Jay Leno lets Sarah Palin have her way with the truth

Here's a tiny bit of Sarah Palin trying to be funny on Jay Leno's "Tonight" show Tuesday. Beyond this little visual joke, the former Alaska governor did some standup comedy, praised the Tea Party movement and took off on a hypocritical critique as to how the media didn't adequately cover her side of the matter in response to a joke made about special needs kids in an epsiode of "Family Guy."

I say hypocritical because a number of media critics like me criticized  the jokes made first by "Family Guy" creator Seth MacFarlane and then HBO's Bill Maher. Read my pieces here and here. Yes, two pieces firmly saying politcians' kids should be off limits and criticizing MacFarlane and Maher for "bullying" special needs kids with their ugly jokes, Palin, meanwhile, did not respond to press attempts to get her side of the story. She went on Fox News, which pays her as an analyst, and that was it. What a disingenuous character Palin can be.


Here's what she said:

"I think, yes, that a line was crossed [with the jokes]. I'm still waiting for that line to be uncrossed.... Just some common decency, allowing the kids to not be, I guess, the victim in all this because they certainly don't deserve it."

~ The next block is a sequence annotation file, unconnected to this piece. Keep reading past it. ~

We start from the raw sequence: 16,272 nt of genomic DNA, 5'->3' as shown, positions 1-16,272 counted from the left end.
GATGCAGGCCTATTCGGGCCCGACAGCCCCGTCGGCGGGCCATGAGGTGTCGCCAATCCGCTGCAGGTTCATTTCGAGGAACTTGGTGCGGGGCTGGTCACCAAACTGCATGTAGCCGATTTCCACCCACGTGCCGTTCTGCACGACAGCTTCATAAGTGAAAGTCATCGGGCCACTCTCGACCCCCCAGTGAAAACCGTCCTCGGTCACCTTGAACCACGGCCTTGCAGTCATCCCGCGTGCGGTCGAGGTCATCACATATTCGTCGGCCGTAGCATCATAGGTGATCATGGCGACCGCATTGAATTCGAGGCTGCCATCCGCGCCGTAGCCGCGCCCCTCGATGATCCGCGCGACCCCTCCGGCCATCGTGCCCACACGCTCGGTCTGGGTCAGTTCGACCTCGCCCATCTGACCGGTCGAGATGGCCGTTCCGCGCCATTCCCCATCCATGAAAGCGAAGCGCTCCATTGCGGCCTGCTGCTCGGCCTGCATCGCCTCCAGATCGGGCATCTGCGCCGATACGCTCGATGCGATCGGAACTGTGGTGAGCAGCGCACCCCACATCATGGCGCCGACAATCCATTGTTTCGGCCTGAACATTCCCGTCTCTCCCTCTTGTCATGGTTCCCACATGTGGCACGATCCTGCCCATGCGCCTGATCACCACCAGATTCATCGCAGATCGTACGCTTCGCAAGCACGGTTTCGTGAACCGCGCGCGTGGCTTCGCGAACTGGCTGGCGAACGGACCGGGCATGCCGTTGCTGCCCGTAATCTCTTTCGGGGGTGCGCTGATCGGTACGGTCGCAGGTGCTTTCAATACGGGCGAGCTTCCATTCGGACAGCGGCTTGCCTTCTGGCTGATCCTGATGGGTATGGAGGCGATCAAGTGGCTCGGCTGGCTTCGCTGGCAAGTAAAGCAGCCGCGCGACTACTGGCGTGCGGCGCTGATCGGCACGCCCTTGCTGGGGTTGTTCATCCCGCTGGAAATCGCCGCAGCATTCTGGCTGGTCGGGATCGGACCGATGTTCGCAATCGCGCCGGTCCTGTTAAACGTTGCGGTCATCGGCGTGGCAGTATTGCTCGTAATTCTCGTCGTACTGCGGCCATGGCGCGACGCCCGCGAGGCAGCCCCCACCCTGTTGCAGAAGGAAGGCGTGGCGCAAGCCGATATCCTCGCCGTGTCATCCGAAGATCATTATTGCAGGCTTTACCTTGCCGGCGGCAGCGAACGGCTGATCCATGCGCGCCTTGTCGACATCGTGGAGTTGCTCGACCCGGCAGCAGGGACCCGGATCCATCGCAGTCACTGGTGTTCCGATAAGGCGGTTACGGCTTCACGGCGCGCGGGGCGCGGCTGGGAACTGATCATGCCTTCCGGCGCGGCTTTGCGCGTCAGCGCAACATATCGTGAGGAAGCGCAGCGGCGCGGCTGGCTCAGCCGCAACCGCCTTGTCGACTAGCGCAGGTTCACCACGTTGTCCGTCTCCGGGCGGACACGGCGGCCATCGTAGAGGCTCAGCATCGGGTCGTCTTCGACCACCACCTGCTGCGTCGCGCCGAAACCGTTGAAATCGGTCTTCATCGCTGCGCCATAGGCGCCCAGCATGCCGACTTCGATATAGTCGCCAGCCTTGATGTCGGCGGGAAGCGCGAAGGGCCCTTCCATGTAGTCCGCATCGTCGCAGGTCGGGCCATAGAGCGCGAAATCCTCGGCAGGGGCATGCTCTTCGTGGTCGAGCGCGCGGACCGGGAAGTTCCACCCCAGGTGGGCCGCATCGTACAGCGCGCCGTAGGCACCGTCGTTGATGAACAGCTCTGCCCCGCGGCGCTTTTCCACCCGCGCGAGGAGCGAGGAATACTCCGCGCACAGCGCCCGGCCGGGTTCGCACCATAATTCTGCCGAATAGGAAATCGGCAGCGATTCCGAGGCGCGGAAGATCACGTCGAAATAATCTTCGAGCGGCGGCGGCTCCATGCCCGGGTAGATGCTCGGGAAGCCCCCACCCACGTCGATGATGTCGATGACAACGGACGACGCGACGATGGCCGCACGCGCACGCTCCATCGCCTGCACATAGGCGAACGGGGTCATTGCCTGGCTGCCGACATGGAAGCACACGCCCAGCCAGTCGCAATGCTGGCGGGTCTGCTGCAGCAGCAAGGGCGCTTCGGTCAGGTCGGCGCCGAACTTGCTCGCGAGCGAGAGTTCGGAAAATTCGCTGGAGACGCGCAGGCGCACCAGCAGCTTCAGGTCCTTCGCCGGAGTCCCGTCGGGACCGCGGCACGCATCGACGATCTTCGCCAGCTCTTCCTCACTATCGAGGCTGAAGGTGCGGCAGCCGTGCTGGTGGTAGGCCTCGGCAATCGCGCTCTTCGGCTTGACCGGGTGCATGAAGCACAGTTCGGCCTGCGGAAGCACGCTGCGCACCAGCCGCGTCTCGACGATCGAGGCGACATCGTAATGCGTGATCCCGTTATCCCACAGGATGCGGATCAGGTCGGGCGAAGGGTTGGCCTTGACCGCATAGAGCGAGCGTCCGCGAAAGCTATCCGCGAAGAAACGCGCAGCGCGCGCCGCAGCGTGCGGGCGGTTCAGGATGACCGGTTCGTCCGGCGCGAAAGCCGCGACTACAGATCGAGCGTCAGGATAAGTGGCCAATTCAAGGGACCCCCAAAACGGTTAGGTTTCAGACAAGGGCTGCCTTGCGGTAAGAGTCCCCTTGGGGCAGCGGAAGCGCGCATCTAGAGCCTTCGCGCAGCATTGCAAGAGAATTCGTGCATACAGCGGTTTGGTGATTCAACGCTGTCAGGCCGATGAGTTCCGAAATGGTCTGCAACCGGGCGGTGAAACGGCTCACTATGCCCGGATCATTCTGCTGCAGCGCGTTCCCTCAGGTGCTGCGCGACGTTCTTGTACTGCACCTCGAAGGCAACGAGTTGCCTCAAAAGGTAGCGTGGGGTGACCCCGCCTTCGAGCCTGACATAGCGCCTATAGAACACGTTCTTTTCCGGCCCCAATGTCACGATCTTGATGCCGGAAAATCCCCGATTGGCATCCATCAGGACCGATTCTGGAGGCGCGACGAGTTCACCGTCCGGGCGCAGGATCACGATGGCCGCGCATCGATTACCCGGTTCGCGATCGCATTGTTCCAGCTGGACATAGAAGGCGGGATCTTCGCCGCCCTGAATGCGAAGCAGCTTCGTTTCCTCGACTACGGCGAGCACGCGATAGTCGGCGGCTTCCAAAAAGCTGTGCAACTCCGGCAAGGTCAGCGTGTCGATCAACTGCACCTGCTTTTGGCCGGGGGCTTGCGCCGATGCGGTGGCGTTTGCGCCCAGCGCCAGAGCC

Referring specifically to "Family Guy," she said, "...It was a lame episode of the 'Family Guy,'...and I commented and then that gets out there in the blogosphere, it gets out there in the different forms of the mediums that we have today. And then it's left there, not an opportunity for me to follow up and kind of elaborate on what I really meant and what I really thought of the thing."

Palin is at her most disingenuous when she plays media critic this way. And Leno should have had his act together enough to at least gently ask her if she did respond to press attempts to get her side of the story out. But waiting for Leno to do anything but ask softball questions is a fool's errand.

Here is what she said about the Tea Party: "It is an uprising of the people -- an uprising of the people to say, 'Hey, Government, we are not to be working for you. You are to be working for us. Let's get government back on our side.' So heaven forbid the Tea Party movement think that they need an individual, a politician to put their faith in, to be their leader."

This is, by the way, textbook in how politicians can use entertainment media for getting their points of view out on controversial matters like the Tea Party movement without fear of being questioned.

These two really do seem to deserve each other.